"The birther movement began during the campaign, when I was actually writing a series of biographical pieces for The New York Times on then-Senator Obama. And then it kind of faded out a bit. So during the period when I was doing the research, it wasn't something I was thinking a whole lot about ... and then was resuscitated by Donald Trump. In the beginning, particularly because of speaking to so many people about President Obama's mother's life, and of course that covered his birth, I really had no question as to where he was born. He was born in Hawaii. When it became more and more pressing in recent months, I went back and looked at everything I had ever gathered on that subject. ... And it seemed so clear. So I came to the conclusion that many people have come to — that this is a classic conspiracy theory, and it feeds on information that may well be to the contrary but is all taken to be evidence of the conspiracy."

Excerpt: 'A Singular Woman'

A Singular Woman: The Untold Story of Barack Obama's Mother
A Singular Woman: The Untold Story of Barack Obama's Mother
By Janny Scott
Hardcover, 384 pages
Riverhead Hardcover
List price: $26.95

I am the son of a black man from Kenya and a white woman from Kansas. — BARACK OBAMA, MARCH 18, 2008

The photograph showed the son, but my eye gravitated toward the mother. That first glimpse was surprising — the stout, pale-skinned woman in sturdy sandals, standing squarely a half­step ahead of the lithe, darker-skinned figure to her left. His elas­tic-band body bespoke discipline, even asceticism. Her form was well padded, territory ceded long ago to the pleasures of appetite and the forces of anatomical destiny. He had the studied casualness of a catalog model, in khakis, at home in the viewfinder. She met the camera head-on, dressed in hand-loomed textile dyed the color of indigo, a silver earring half hidden in the cascading curtain of her dark hair. She carried her chin a few degrees higher than most. His right hand rested on her shoulder, lightly. The photograph, taken on a Manhattan rooftop in August 1987 and e-mailed to me twenty years later, was a revelation and a puzzle. The man was Barack Obama at age twenty-six, the community organizer from Chicago on a visit to New York. The woman was Stanley Ann Dunham, his mother. It was impossible not to be struck forcefully by the similarities, and the dissimilarities, between them. It was impossible not to question, in that moment, the stereotype to which she had been expediently reduced: the white woman from Kansas.

The president's mother has served as any of a number of useful oversimplifications. In the capsule version of Obama's life story, she is the white mother from Kansas coupled alliteratively with the black father from Kenya. She is corn-fed, white-bread, whatever Kenya is not. In Dreams from My Father, the memoir that helped power Obama's political ascent, she is the shy, small-town girl who falls head over heels for the brilliant, charismatic African who steals the show. In the next chapter, she is the naive idealist, the innocent abroad. In Obama's presidential campaign, she was the struggling single mother, the food stamp recipient, the victim of a health-care system gone awry, pleading with her insurance company for cover­age as her life slipped away. And in the fevered imaginings of supermarket tabloids and the Internet, she is the atheist, the Marx­ist, the flower child, the mother who "abandoned" her son or duped the state of Hawaii into issuing a birth certificate for her Kenyan­born baby, on the off chance that he might want to be president someday.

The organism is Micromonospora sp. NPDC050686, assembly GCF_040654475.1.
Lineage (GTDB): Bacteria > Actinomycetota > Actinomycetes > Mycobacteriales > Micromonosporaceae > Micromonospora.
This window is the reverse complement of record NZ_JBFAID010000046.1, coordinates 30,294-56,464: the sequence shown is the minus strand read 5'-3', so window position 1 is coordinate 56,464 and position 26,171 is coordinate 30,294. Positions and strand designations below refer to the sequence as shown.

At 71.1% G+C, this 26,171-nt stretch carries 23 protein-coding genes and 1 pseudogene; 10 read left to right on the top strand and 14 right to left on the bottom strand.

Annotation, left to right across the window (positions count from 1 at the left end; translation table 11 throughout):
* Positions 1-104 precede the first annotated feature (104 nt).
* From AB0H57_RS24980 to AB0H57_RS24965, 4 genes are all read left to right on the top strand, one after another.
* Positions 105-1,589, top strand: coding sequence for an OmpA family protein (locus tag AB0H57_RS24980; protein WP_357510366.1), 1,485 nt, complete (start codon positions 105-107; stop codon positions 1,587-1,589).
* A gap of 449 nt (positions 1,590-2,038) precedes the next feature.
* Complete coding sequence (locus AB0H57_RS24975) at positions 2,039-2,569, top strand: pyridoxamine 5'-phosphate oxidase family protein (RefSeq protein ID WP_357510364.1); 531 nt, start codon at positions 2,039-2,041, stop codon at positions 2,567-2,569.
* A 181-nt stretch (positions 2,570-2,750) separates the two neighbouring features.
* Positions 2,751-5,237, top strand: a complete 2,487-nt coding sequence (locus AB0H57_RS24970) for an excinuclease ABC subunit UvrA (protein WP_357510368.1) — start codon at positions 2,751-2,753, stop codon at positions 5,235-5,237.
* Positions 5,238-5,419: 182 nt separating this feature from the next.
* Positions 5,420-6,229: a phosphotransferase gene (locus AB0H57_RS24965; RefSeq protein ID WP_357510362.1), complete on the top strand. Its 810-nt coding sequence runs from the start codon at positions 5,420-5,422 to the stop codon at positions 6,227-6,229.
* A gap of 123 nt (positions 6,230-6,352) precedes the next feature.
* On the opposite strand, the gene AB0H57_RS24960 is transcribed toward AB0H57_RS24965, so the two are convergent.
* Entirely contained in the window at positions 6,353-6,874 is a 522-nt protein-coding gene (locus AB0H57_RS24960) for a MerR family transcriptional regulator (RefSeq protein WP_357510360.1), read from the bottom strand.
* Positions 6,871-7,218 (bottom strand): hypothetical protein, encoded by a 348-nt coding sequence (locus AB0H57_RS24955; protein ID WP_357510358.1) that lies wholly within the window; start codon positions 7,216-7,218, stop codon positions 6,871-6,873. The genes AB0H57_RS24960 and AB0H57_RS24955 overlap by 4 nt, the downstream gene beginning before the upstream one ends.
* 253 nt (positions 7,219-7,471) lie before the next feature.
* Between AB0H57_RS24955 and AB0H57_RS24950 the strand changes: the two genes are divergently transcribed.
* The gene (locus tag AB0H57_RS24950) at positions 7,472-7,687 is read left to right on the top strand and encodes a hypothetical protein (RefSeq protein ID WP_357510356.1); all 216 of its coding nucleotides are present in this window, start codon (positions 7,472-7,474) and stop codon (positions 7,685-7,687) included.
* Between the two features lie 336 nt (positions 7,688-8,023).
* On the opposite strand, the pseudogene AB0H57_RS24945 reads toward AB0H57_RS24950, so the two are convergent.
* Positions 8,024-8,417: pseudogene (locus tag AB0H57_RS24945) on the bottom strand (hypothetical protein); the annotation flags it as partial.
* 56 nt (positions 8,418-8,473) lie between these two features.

The earthy figure in the photograph did not fit any of those. A few months after receiving the photo, I wrote an article for The New York Times about Dunham. It was one in a series of bio­graphical articles on then Senator Obama that the Times published during the presidential campaign. It was long for a newspaper but short for a life, yet people who read it were seized by her story and, some said, moved to tears. As a result of the article, I was offered a chance to write a book on Dunham, and I spent two and a half years following her trail. I drove across the Flint Hills of Kansas to the former oil boomtowns where her parents grew up during the Depression. I spent many weeks in Hawaii, where she became pregnant at seventeen, married at eighteen, divorced and remar­ried at twenty-two. I traveled twice to Indonesia, where she brought her son, at six, and from whence she sent him back, alone, at age ten, to her parents in Hawaii. I visited dusty villages in Java where, as a young anthropologist, she did fieldwork for her Ph.D. disserta­tion on peasant blacksmithing. I met with bankers in glass towers in Jakarta where, nearly two decades before Muhammad Yunus and Grameen Bank shared the Nobel Peace Prize for their work with microcredit, Dunham worked on the largest self-sustaining commercial microfinance program in the world. I combed through tattered field notebooks, boxes of personal and professional papers, letters to friends, photo albums, the archives of the Ford Founda­tion in Midtown Manhattan, and the thousand-page thesis that took Dunham fifteen years to complete. I interviewed nearly two hundred colleagues, friends, professors, employers, acquaintances, and relatives, including her two children. Without their generosity, I could not have written this book.

To describe Dunham as a white woman from Kansas is about as illuminating as describing her son as a politician who likes golf. Intentionally or not, the label obscures an extraordinary story—of a girl with a boy's name who grew up in the years before the civil rights movement, the women's movement, the Vietnam War, and the Pill; who married an African at a time when nearly two dozen states still had laws against interracial marriage; who, at age twenty­-four, moved to Jakarta with her son in the waning days of an anti-communist bloodbath in which hundreds of thousands of Indonesians are believed to have been slaughtered; who lived more than half of her adult life in a place barely known to most Ameri­cans, in an ancient and complex culture, in a country with the larg­est Muslim population in the world; who spent years working in villages where an unmarried, Western woman was a rarity; who immersed herself in the study of a sacred craft long practiced ex­clusively by men; who, as a working and mostly single mother, brought up two biracial children; who adored her children and believed her son in particular had the potential to be great; who raised him to be, as he has put it jokingly, a combination of Albert Einstein, Mahatma Gandhi, and Harry Belafonte, then died at fifty-two, never knowing who or what he would become. Had she lived, Dunham would have been sixty-six years old on January 20, 2009, when Barack Obama was sworn in as the forty­fourth president of the United States.

From A Singular Woman: The Untold Story of Barack Obama's Mother by Janny Scott. Copyright 2011 Janny Scott. Reprinted by arrangement with Riverhead, a member of Penguin Group (USA) Inc.